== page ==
In January the ugly face of an intolerant India was again on display with protests and violence in several parts of the country against Indian film director Sanjay Leela Bhansali’s extravagant medieval epic Padmaavat. Caste groups, especially the Rajputs, predominantly from the northern state of Rajasthan, objected to the film’s portrayal of a romance between the Rajput queen and Muslim ruler Sultan Alauddin Khilji.
Various right-wing fringe outfits protested at cinemas nationwide, and activists attacked a school bus in New Delhi, prompting authorities to increase security ahead of the film’s release. There was almost a feeling of déjà vu to these events, given the tendency of the political class and the state to encourage and yield to mob demands rather than stand by the law of the land.
India’s Supreme Court had previously overruled a ban on the movie and authorised its release. But the event has prised open the debate about how growing intolerance continues to endanger free speech.
Before the Supreme Court cleared the release of Padmaavat, it had been approached by a petitioner who wanted another movie, An Insignificant Man, to be blocked. In that case the court was firm, ruling that freedom of speech and expression is sacrosanct.
It is not the first time that the multimillion-dollar Hindi film industry, popularly known as Bollywood, has been troubled. Such controversy has become a regular occurrence. In the past, several movies faced boycotts, violence, or cuts from the censorship board proportional to the anger they faced from fringe groups, or when politicians weighed in.
In 2017, India’s film censorship board headed by Pahlaj Nihalani, a ruling party nominee apparently intent on protecting Prime Minister Narendra Modi from criticism, ruled that a documentary, The Argumentative Indian, about one of the country’s most famous citizens, Nobel Prize–winning economist Amartya Sen, could not be screened. The director was ordered to mute the words “cow”, “Hindu India”, “Hindutva view of India” (meaning Hindu nationalism), and “Gujarat” – where Modi was chief minister at the time of deadly anti-Muslim riots in 2002. It was only in January, after much debate, that the Central Board of Film Certification cleared the screening.
The changed climate in India’s famously argumentative democracy has come into sharp focus since Modi’s rise to office in 2014. Over the past three years, in particular, there has been an increasing sense that space for liberal discussion in the country is becoming narrower. This has been shown by repeated incidents of threats, assassinations and lynching, along with the banning and burning of books.
In October 2015, 12 film-makers returned their national awards to protest “growing intolerance in the country”. Earlier, 41 novelists, essayists, playwrights, and poets had returned awards received from India’s prestigious National Academy of Letters, angered that the academy had largely remained silent on the murder of well-known rationalists Narendra Dabholkar, Govind Pansare, and Malleshappa Kalburgi by unidentified assailants.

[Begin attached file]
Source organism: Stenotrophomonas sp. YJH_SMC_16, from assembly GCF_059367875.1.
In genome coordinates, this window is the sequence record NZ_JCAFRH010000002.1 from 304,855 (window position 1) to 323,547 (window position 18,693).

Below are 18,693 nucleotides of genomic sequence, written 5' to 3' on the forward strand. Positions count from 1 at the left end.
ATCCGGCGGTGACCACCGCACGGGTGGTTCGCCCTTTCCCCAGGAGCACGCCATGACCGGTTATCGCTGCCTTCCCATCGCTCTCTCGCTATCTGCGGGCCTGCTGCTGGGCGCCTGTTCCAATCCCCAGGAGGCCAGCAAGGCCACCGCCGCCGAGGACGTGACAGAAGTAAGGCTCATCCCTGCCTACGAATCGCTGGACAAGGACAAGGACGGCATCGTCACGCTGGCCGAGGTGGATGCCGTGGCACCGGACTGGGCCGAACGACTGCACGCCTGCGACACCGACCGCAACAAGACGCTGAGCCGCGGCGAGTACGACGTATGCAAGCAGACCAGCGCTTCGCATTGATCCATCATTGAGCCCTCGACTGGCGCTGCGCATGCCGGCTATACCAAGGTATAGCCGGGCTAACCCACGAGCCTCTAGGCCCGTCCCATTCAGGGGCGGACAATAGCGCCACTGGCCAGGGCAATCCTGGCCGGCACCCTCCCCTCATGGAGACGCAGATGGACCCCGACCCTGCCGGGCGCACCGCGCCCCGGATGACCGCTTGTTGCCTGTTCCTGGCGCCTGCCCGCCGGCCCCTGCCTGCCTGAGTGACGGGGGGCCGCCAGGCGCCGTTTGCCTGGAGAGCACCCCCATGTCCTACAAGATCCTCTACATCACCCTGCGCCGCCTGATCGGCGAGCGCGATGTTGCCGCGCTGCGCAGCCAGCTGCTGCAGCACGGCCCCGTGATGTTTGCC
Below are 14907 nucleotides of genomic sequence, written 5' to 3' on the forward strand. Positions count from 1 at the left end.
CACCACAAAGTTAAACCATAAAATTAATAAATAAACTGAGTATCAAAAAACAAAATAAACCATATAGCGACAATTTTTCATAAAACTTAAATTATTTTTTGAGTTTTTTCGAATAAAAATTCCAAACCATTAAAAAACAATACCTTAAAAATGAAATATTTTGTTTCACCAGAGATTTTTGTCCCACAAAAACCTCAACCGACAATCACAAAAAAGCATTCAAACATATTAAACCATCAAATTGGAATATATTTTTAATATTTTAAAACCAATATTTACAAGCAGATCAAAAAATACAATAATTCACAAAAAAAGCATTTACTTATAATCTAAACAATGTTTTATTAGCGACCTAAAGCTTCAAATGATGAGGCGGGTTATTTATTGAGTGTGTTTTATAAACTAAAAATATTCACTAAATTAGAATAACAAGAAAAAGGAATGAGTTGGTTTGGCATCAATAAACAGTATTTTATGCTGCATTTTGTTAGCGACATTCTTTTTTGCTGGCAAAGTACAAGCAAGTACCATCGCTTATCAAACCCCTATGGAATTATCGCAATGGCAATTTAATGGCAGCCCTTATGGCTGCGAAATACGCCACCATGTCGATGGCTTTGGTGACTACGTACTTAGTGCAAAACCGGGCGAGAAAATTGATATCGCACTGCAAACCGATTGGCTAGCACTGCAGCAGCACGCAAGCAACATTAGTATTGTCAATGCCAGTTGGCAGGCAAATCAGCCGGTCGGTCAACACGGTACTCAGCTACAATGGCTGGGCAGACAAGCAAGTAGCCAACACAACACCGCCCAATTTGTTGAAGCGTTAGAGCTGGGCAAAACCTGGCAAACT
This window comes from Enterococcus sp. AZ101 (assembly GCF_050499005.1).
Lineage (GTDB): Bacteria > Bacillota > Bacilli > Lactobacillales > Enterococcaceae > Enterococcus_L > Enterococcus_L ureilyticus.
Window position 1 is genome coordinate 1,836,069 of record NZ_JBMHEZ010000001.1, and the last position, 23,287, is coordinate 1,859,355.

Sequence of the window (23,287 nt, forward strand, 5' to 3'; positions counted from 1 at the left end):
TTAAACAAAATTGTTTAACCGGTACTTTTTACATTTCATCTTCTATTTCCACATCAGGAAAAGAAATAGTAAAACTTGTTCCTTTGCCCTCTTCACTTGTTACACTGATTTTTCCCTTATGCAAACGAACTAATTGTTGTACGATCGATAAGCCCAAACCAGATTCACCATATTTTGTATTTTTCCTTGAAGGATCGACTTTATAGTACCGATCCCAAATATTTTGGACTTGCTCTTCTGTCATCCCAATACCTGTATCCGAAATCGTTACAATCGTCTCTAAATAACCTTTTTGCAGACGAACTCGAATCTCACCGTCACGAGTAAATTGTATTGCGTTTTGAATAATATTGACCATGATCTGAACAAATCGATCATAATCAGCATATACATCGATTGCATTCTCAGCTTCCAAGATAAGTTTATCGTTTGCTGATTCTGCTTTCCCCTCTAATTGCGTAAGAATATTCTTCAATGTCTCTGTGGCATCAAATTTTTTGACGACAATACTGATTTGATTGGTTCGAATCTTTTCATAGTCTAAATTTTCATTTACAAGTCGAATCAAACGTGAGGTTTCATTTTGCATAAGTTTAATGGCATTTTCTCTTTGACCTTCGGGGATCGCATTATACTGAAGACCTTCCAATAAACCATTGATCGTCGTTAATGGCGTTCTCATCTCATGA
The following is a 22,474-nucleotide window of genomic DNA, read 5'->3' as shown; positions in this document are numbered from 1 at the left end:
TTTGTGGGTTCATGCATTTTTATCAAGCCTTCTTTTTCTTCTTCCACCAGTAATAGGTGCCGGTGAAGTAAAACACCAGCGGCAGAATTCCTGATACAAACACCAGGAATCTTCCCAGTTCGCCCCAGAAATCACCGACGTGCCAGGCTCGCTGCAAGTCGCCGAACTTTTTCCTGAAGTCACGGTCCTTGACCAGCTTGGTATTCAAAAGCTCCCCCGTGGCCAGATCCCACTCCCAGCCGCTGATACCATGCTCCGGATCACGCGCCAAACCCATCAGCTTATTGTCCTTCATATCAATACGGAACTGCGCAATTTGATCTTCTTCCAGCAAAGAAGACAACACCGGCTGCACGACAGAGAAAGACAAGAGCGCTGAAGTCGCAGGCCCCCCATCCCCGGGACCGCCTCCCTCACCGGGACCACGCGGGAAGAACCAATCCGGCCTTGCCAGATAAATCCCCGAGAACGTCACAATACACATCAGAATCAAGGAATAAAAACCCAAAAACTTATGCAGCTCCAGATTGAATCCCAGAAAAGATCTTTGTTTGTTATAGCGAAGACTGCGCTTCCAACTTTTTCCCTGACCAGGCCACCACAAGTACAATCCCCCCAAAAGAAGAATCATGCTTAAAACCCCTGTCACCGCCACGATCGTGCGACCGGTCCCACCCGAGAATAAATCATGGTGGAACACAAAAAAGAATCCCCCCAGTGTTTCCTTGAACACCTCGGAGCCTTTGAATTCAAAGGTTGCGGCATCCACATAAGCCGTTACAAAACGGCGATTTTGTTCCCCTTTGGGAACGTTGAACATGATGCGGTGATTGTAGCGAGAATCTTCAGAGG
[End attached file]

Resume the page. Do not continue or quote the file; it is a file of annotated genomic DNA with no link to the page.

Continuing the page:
The authors’ protest came at a time when members of the Hindu nationalist party, Shiv Sena, doused a political activist in black ink in Mumbai to register their anger against the launch of a book by former Pakistani foreign minister Khurshid Mahmud Kasuri. Shiv Sena, a junior coalition partner of the ruling Bharatiya Janata Party (BJP) in the western state of Maharashtra, also forced the cancellation of a concert by Pakistani singer Ghulam Ali, who was in Mumbai to pay tribute to legendary singer Jagjit Singh on the anniversary of his death.
The growing power of bullying self-appointed censors was also evident when a major publishing house agreed to withdraw from sale and pulp all copies of The Hindus: An Alternative History, by the US-based academic Wendy Doniger. This formed part of a settlement after a group of Hindu conservative nationalists filed a case against the publisher.
There is a feeling that extremist religious ideologies and violent forces on the right have overshadowed the idea of a liberal, tolerant society envisioned by India’s founding fathers. A new Hindu assertiveness and so-called cleansing of Western cultural influences is steadily gaining ground, whereby intolerant forces, propped up by the political class, are determined to put rationalists and liberals in their place.
As Shashi Tharoor, an Indian politician and a former diplomat put it:
We (in India) cannot simultaneously sell ourselves to the world as a land of pluralism, tolerance and Gandhianism, while promoting intolerance, communal hatred and minority insecurity within the country. It is time the Modi government learned they cannot promote ‘Make in India’ abroad while condoning the propagation of ‘Hate in India’ at home.
In 2017 a Pew Research Centre analysis of most populous countries ranked India as among the worst in the world for religious intolerance. In the country of 1.3 billion, the incidence of hostility related to religion trailed only Syria, Nigeria, and Iraq, all places where sectarian violence is widespread.
Pew examines cases that involved hate crimes, mob violence, communal violence, religion-related terror, the use of force to prevent religious practice, the harassment of women for not conforming to religious dress codes, and violence over conversion or proselytising.
Councils, academies, and institutions complain there has been too much government interference into research on the problem. But this much is clear: continuing on this current path could spell the destruction of India’s pluralistic ethos.